Additionally, the IRC requires that a lifted house’s structural foundation and supports meet specific standards. For example, piers and columns must be appropriately designed and installed to resist lateral forces and uplift from wind or water.

Furthermore, the lifted house’s aesthetic should blend with the neighborhood’s architectural character in Myrtle Beach, per the city’s design guidelines.

Penalties for non-compliance with the regulations

Non-compliance with the regulations set forth for house lifting can result in several penalties. Depending on the severity of the violation, homeowners may face fines, a halt in construction, or even a requirement to reverse the work already done. In 2022, the Myrtle Beach City Building Department reported 45 instances of non-compliance in house lifting projects, each resulting in penalties ranging from $1,000 to $5,000.

Ensuring compliance with the local regulations for house lifting is not just a matter of avoiding penalties. More importantly, these rules are in place to guarantee the safety of the homeowners and the longevity of the lifted homes. They reflect the best practices in the industry and are continually updated to incorporate the latest knowledge in engineering, architecture, and environmental science. Thus, understanding and adhering to these regulations is crucial for a successful house-lifting project.

Cost of House Lifting in Myrtle Beach

Breakdown of costs associated with house lifting

The cost of lifting a house in Myrtle Beach varies significantly based on several factors, including the size and type of the house, the lifting height, the condition of the house, the required foundation work, and any additional renovations. According to a 2022 report from the Myrtle Beach Home Builders Association, the average cost for a house lift ranged between $30,000 and $70,000.

Here is a rough breakdown of what these costs might include:

  1. Engineering and Permitting: This consists of the costs of structural engineering analysis, architectural drawings, soil testing, and the required permits. Typically, this could range from $2,000 to $6,000.
  2. Actual Lifting Cost: Lifting the house off its current foundation is typically the most significant chunk of the project’s budget. Depending on the job’s complexity, this can range from $15,000 to $40,000.
  3. Foundation and Supports: Creating new supports and strengthening the existing foundation could cost between $10,000 and $30,000, depending on the type and number of supports required.
  4. Renovation and Finishing: Any renovations or finishing work done after the lift, such as creating a new entrance or adding stairs, can add to the total cost.

Financing options available for homeowners

Various financing options can help homeowners in Myrtle Beach afford the cost of house lifting:

  1. Home Equity Loans: Homeowners can use the equity in their home to secure a loan for home improvement projects, including house lifting.
  2. Personal Loans: Banks and credit unions offer personal loans that can be used for house lifting.
  3. Government Programs: Certain government programs, such as those provided by FEMA and the South Carolina Disaster Recovery Office, offer grants and low-interest loans for flood mitigation projects, including house lifting.

Factors that might influence the cost of house lifting

Several factors can affect the price of house lifting in Myrtle Beach:

  1. House Size and Type: Larger houses or those with complex designs will generally cost more to raise than smaller, simpler homes.
  2. Lifting Height: The higher a house needs to be raised, the more it will cost.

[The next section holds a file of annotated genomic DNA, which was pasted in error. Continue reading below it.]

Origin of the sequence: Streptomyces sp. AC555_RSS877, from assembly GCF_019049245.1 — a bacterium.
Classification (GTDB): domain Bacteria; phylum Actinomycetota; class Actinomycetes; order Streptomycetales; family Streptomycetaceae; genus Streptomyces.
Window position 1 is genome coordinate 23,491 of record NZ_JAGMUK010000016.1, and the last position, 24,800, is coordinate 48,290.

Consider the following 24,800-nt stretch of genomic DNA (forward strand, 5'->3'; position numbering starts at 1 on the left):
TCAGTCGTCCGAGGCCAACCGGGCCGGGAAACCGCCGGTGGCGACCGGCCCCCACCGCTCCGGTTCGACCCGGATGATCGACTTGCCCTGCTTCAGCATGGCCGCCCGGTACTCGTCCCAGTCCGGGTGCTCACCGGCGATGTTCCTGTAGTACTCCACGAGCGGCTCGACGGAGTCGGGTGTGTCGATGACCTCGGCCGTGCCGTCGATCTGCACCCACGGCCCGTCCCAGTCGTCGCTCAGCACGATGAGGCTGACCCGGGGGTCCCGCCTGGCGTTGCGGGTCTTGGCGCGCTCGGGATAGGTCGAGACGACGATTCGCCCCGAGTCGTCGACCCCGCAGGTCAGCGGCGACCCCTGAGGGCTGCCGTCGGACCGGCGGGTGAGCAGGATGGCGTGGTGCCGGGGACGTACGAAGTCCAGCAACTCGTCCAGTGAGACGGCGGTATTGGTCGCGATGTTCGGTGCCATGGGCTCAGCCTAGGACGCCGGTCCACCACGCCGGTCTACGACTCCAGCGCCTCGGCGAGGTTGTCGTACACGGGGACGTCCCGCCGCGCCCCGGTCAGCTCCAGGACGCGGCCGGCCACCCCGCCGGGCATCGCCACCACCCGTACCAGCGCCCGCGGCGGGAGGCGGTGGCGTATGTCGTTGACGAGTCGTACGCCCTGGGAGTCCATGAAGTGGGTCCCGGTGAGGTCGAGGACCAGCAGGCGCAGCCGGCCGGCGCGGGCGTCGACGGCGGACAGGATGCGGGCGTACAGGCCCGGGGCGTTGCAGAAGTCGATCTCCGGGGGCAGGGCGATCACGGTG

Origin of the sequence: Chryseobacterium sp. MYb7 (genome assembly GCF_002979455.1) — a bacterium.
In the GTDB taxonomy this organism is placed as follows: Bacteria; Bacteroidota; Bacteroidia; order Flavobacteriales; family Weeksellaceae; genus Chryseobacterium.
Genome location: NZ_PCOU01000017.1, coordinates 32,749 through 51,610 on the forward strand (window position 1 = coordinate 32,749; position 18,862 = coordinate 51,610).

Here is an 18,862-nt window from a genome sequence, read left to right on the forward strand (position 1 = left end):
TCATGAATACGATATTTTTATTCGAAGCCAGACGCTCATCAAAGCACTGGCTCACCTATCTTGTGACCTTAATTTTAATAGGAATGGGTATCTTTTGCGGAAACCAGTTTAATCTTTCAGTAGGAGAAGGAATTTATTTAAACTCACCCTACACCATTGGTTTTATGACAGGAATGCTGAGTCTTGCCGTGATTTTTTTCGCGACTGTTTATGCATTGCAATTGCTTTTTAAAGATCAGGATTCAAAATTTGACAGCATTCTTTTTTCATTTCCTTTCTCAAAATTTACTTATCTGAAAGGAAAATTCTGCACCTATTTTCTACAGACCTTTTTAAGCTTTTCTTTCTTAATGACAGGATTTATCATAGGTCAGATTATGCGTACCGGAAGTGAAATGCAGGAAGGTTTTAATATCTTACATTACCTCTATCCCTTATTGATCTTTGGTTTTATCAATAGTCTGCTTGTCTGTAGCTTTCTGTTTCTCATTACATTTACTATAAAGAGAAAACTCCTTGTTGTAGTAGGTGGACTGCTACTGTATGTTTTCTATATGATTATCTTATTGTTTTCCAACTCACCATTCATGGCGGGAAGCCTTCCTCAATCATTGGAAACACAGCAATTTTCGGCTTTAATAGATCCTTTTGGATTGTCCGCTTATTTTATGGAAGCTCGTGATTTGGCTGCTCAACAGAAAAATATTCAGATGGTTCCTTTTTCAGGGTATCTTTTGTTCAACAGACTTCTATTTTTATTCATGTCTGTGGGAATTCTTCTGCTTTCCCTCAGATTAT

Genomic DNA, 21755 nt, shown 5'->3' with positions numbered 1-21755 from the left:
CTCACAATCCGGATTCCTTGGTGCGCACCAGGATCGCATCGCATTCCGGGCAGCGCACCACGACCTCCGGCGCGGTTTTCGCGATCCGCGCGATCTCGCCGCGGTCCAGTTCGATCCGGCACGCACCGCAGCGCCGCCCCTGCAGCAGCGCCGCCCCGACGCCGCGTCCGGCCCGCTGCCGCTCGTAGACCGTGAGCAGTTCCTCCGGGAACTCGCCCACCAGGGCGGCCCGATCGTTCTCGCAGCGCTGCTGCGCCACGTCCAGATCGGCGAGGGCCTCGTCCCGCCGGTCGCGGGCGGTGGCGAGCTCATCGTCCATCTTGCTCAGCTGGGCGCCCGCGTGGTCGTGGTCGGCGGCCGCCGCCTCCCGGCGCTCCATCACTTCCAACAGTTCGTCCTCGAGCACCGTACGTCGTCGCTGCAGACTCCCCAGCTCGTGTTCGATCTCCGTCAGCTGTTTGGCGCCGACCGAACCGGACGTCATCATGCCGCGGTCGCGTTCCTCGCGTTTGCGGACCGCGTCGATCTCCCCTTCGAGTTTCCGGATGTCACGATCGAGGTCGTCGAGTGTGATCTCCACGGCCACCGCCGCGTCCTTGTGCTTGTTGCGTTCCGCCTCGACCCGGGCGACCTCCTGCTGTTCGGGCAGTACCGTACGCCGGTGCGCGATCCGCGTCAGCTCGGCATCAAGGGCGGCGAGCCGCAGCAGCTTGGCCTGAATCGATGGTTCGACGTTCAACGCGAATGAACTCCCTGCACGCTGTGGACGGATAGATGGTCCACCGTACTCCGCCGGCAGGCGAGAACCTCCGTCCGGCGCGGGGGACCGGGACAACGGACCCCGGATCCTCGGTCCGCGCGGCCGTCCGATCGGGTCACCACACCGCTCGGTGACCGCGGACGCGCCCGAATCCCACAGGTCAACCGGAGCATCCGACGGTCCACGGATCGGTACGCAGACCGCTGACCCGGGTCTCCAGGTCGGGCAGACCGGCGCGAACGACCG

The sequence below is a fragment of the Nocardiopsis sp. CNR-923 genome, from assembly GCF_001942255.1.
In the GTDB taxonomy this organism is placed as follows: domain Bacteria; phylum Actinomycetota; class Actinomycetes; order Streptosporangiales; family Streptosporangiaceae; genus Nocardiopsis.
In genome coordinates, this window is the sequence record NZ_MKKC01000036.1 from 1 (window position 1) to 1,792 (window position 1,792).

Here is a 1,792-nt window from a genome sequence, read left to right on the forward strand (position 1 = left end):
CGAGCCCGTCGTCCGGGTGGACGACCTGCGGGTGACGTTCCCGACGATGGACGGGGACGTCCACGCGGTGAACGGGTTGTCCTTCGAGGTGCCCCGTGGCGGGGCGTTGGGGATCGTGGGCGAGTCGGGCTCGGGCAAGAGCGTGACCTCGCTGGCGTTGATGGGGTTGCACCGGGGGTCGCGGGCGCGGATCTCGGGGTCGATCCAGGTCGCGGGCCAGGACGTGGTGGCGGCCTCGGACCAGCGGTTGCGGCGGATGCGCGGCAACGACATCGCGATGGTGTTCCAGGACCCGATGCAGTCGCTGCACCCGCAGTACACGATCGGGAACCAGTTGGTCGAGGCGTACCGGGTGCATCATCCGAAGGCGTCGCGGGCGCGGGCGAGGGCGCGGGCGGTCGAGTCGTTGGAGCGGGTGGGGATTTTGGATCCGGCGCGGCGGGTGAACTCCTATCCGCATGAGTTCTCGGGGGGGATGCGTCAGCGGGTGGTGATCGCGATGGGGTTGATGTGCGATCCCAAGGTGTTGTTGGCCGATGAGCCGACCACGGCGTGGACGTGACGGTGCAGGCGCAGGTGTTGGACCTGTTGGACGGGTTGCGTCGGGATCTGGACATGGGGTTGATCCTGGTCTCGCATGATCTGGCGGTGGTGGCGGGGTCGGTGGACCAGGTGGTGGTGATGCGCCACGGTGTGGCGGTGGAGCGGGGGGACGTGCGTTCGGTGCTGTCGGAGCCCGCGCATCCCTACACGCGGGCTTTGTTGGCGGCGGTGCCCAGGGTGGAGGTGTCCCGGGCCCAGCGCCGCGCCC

3. Ground and Soil Conditions: The type of soil and ground conditions can affect the foundation needed, which could increase costs.
  4. Local Regulations: Meeting the local building code and floodplain regulations may involve additional work and, thus, higher costs.
  5. Accessibility: Lifting costs may increase if the house is difficult to access due to its location or nearby structures.

Cost Comparison: House lifting versus relocating

When comparing the costs of lifting a house to those of relocating or rebuilding, house lifting often emerges as the most cost-effective solution. A 2023 study by the South Carolina Coastal Council found that, on average, lifting a house costs about 50-60% of the cost of building a comparable new house on raised foundations. Furthermore, relocating a home can disrupt the community fabric and often incur additional land purchase or rental fees.

Thus, while house lifting may require a considerable investment, it remains an attractive, financially sound option for many homeowners in Myrtle Beach. It is crucial, however, to do a thorough cost analysis and secure reliable financing before undertaking a house-lifting project.


House lifting, a seemingly Herculean task, is becoming a vital and commonplace solution for homeowners in Myrtle Beach. As we grapple with the growing consequences of climate change, such as increased flooding and rising sea levels, this practice is invaluable in protecting homes and preserving the unique architectural charm of this coastal city.

Understanding the nuances of house lifting – from the technical aspects and regulations to the cost implications – is a critical first step for any homeowner considering this project. As discussed in this article, while house lifting requires an investment, it can also offer financial advantages in the long run, such as reduced insurance premiums and the potential for increased living space.

Moreover, choosing a reputable house lifting company and ensuring compliance with local building codes and floodplain regulations can ensure a smooth, successful house lifting experience.

Looking towards the future, as Myrtle Beach and other coastal cities continue to adapt to changing environmental conditions, house lifting is set to become an even more integral part of our architectural landscape. With careful planning and consideration, it can provide a practical, cost-effective solution for homeowners, shaping a resilient community ready to weather future storms.